PHILLIP TAN: So we just finished the brainstorming session, and I'd like to get some people's impression about what worked. Do you need some time to get started? Were people kind of feeling it went a little slowly at the beginning and then picked up or died off halfway? Tell me some results. Yeah?
AUDIENCE: I think it's like the sessions were like, instead of two-minute, three-minute sessions, they were like even shorter. And like broken up into kind of a mini theme [INAUDIBLE].
PHILLIP TAN: OK.
AUDIENCE: And it felt like it ran out of steam.
PHILLIP TAN: OK. All right. So sort of like breaking up even further into smaller chunks and that. OK. Sure. That's a good idea. How about the note-taker as a facilitator [INAUDIBLE]?
AUDIENCE: I think starting with words and themes helped us get just basic concepts out there and then sort of applying them, rather than jumping into game ideas.
PHILLIP TAN: Right. And one of the reasons why we did that will also give you an idea of what's a theme versus whats a mechanic, right? Yeah.
AUDIENCE: It gets hard to avoid the scenario of someone writing an idea, and then everyone's like, oh, that's cool. Let's talk more about that thing, instead of just throwing out completely different ideas.
PHILLIP TAN: Right. Oh, so switching to a different idea, right? Oh, you know, that's not necessarily a failure of the process either. But you're right. You're trying to generate quantity. And instead, people trying to improve the quality of the idea. So yeah, but still that's a happy problem to have, right? It is a good point. Yeah.
AUDIENCE: I think, for our team, jokes helped us a lot.
PHILLIP TAN: Sure.
AUDIENCE: Our first situation was more tense. And then, after one or two specific ideas, everyone became more casual in saying more ideas.
PHILLIP TAN: And that's why the throwing out the bad ideas part helps as well. It helps you get into that mood of we can be silly now. Something that might help with the switching gears problem is the act of writing it down, to begin with, of course, sort of says the idea is on record. And you can always say, let's get back to that later, because you will get back to it later anyway. And there will be time for that discussion. It doesn't always work, but it's worth a shot.
Cool. OK. Let's talk a little bit again about Project 1, just as a reminder. There is a theme for Project 1, and that's planning for randomness. You generated a lot of ideas. We didn't really over-emphasize that constraint right at the beginning of the brainstorm session, because we wanted you to generate tons and tons of ideas. But now, you should be looking at that theme and the ideas that you've generated and figuring out which ones of those kind of match that theme.
Now, that's sort of your overall constraint, over-constraint of what we want the players to be doing is planning for randomness. But is it in space? Is it some sort of like dice rolling mechanic? Is it some sort of race mechanic, are just a branching decision tree or something like that? That comes into themes and mechanics. So you want to be identifying that, as well, as part of Project 1.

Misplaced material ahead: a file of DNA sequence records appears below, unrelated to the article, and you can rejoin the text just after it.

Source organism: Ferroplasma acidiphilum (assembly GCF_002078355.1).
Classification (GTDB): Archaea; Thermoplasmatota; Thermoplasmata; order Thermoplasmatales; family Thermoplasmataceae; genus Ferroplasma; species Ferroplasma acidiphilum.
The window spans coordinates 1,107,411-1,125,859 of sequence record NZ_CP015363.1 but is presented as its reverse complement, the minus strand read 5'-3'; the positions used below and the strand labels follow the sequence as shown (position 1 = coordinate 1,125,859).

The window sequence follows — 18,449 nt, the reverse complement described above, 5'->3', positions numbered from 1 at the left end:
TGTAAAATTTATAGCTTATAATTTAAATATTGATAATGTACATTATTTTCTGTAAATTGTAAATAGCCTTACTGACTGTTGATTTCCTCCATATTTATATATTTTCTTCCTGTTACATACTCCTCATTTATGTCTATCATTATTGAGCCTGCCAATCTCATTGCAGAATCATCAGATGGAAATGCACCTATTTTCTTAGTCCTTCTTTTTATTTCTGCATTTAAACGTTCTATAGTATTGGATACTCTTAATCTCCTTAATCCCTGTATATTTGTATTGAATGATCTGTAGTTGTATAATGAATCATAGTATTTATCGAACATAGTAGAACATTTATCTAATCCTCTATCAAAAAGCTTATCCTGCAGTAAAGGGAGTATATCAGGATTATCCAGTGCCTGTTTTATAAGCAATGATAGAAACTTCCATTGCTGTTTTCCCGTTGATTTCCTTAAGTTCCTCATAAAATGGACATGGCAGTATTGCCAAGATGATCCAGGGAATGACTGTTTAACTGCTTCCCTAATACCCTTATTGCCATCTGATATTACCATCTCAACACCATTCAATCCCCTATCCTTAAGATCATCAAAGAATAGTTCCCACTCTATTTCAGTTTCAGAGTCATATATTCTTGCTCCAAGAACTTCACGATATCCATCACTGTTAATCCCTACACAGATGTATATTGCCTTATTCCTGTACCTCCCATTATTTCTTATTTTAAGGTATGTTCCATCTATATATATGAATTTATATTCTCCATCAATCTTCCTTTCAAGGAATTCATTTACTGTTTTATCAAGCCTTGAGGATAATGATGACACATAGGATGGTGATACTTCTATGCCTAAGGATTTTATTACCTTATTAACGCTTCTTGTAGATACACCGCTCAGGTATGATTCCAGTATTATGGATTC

So what I'm going to be asking you right now is that, from your brainstorming group, we want you to split into two groups. That's your prototyping group for Project 1. You only have to work with this group for one week, you know? This is not a long-term commitment.
And there were eight brainstorming groups, so basically, we're looking for 16 teams. And so we're encouraging everyone to be in groups of three. Not only does that mean that we will get the right number of groups, it also means that if somebody falls sick in the next week, your team still has at least two people to work on it.
So for each group of three, first of all, you figure out who you're going to work with. And then you choose one item from your list, one of these ideas from your list, keeping in mind those constraints that I just mentioned. And we will be using that idea for the upcoming prototyping workshop, which I will be leading.
So once you know what your idea is, you know who you're working with, I will go into the prototyping workshop to tell you what you do next. And the goal will be to then test that idea through the process of prototyping. And if it doesn't work, you are free to choose a different theme. But you still have to stick with your team. OK? You stick with your team, you can choose a different theme, just to be clear. All right.
AUDIENCE: 10 minutes?
PHILLIP TAN: We have 10 minutes to figure out who you want to work with and what your initial idea that you want to work with, so go for it.
And your team was six, right? Cool. You used the computer control, so it was really voice-activated. It just didn't work.
PHILLIP TAN: How many of you have seen me give this presentation before? OK. How many of you are thinking does Phillip give his presentation every class? Correctarino. I do.
So I apologize to everyone who's seen this presentation. Maybe there's one or two little points in here that you might not have seen before. But for the most part, it is the same, because it is the fundamental skill that we try to teach in every single game design class, because it is basically the first skill that you're going to need to be able to figure out whether an idea works.
How many of you have made prototypes in any field, say engineering, software, whatever? All right, why do you make a prototype?
AUDIENCE: Because it's cheaper.
PHILLIP TAN: Because it's cheaper than making the real thing. Sure. I thought I saw some hands up there. Yeah?
AUDIENCE: It's faster than making the whole thing.
PHILLIP TAN: It's faster than making the whole thing. Yeah. But that kind of goes hand in hand too, right? Time is money.
AUDIENCE: Making drastic changes is a lot cheaper on paper than it is the built system.
PHILLIP TAN: Ah, OK. All right. You can sort figure out what's broken and then make changes.
AUDIENCE: It shows the proof of concept.
PHILLIP TAN: It shows the proof of concept. You can show it to other people, and not just prove it to yourself. Right.